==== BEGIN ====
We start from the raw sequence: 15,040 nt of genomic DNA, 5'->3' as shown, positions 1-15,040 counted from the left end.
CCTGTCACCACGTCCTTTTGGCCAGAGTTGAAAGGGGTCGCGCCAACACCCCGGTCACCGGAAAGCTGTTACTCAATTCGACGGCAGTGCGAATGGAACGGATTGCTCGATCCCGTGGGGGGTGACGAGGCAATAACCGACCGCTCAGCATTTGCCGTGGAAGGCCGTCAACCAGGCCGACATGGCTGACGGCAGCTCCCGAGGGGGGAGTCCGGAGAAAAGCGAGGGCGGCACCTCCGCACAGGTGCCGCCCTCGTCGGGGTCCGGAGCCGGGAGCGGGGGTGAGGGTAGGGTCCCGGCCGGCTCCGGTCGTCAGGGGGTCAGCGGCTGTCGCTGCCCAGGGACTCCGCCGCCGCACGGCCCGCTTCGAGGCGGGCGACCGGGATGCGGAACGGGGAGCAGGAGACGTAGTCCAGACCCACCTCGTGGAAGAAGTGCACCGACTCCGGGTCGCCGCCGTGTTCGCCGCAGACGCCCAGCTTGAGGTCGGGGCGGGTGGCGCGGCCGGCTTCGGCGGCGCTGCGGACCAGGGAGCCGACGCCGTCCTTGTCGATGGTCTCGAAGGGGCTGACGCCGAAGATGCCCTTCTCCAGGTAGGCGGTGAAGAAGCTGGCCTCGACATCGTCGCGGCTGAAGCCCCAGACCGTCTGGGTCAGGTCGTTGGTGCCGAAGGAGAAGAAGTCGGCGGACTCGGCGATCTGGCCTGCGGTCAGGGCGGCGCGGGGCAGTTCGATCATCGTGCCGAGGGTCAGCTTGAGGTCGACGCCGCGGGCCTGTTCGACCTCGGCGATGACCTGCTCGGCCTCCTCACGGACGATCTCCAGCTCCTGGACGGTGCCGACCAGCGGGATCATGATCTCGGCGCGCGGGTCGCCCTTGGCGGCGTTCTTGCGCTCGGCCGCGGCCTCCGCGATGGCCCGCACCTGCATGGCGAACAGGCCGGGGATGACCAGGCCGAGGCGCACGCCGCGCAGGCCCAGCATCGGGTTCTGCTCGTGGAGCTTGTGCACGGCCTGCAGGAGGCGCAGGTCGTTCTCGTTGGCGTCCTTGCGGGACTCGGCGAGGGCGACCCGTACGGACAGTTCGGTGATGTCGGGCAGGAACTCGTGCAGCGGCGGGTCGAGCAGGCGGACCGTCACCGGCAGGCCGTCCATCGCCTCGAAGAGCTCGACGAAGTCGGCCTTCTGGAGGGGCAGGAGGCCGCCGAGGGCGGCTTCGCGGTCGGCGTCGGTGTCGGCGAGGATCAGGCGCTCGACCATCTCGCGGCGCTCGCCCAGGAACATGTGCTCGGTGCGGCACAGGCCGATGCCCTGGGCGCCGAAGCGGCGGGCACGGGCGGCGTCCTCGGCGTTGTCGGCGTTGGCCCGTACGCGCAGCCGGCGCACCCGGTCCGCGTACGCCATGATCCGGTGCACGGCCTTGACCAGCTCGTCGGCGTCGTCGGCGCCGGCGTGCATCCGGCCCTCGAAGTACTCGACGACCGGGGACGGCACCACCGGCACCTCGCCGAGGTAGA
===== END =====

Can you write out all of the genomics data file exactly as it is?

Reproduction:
We start from the raw sequence: 15,040 nt of genomic DNA, 5'->3' as shown, positions 1-15,040 counted from the left end.
CCTGTCACCACGTCCTTTTGGCCAGAGTTGAAAGGGGTCGCGCCAACACCCCGGTCACCGGAAAGCTGTTACTCAATTCGACGGCAGTGCGAATGGAACGGATTGCTCGATCCCGTGGGGGGTGACGAGGCAATAACCGACCGCTCAGCATTTGCCGTGGAAGGCCGTCAACCAGGCCGACATGGCTGACGGCAGCTCCCGAGGGGGGAGTCCGGAGAAAAGCGAGGGCGGCACCTCCGCACAGGTGCCGCCCTCGTCGGGGTCCGGAGCCGGGAGCGGGGGTGAGGGTAGGGTCCCGGCCGGCTCCGGTCGTCAGGGGGTCAGCGGCTGTCGCTGCCCAGGGACTCCGCCGCCGCACGGCCCGCTTCGAGGCGGGCGACCGGGATGCGGAACGGGGAGCAGGAGACGTAGTCCAGACCCACCTCGTGGAAGAAGTGCACCGACTCCGGGTCGCCGCCGTGTTCGCCGCAGACGCCCAGCTTGAGGTCGGGGCGGGTGGCGCGGCCGGCTTCGGCGGCGCTGCGGACCAGGGAGCCGACGCCGTCCTTGTCGATGGTCTCGAAGGGGCTGACGCCGAAGATGCCCTTCTCCAGGTAGGCGGTGAAGAAGCTGGCCTCGACATCGTCGCGGCTGAAGCCCCAGACCGTCTGGGTCAGGTCGTTGGTGCCGAAGGAGAAGAAGTCGGCGGACTCGGCGATCTGGCCTGCGGTCAGGGCGGCGCGGGGCAGTTCGATCATCGTGCCGAGGGTCAGCTTGAGGTCGACGCCGCGGGCCTGTTCGACCTCGGCGATGACCTGCTCGGCCTCCTCACGGACGATCTCCAGCTCCTGGACGGTGCCGACCAGCGGGATCATGATCTCGGCGCGCGGGTCGCCCTTGGCGGCGTTCTTGCGCTCGGCCGCGGCCTCCGCGATGGCCCGCACCTGCATGGCGAACAGGCCGGGGATGACCAGGCCGAGGCGCACGCCGCGCAGGCCCAGCATCGGGTTCTGCTCGTGGAGCTTGTGCACGGCCTGCAGGAGGCGCAGGTCGTTCTCGTTGGCGTCCTTGCGGGACTCGGCGAGGGCGACCCGTACGGACAGTTCGGTGATGTCGGGCAGGAACTCGTGCAGCGGCGGGTCGAGCAGGCGGACCGTCACCGGCAGGCCGTCCATCGCCTCGAAGAGCTCGACGAAGTCGGCCTTCTGGAGGGGCAGGAGGCCGCCGAGGGCGGCTTCGCGGTCGGCGTCGGTGTCGGCGAGGATCAGGCGCTCGACCATCTCGCGGCGCTCGCCCAGGAACATGTGCTCGGTGCGGCACAGGCCGATGCCCTGGGCGCCGAAGCGGCGGGCACGGGCGGCGTCCTCGGCGTTGTCGGCGTTGGCCCGTACGCGCAGCCGGCGCACCCGGTCCGCGTACGCCATGATCCGGTGCACGGCCTTGACCAGCTCGTCGGCGTCGTCGGCGCCGGCGTGCATCCGGCCCTCGAAGTACTCGACGACCGGGGACGGCACCACCGGCACCTCGCCGAGGTAGA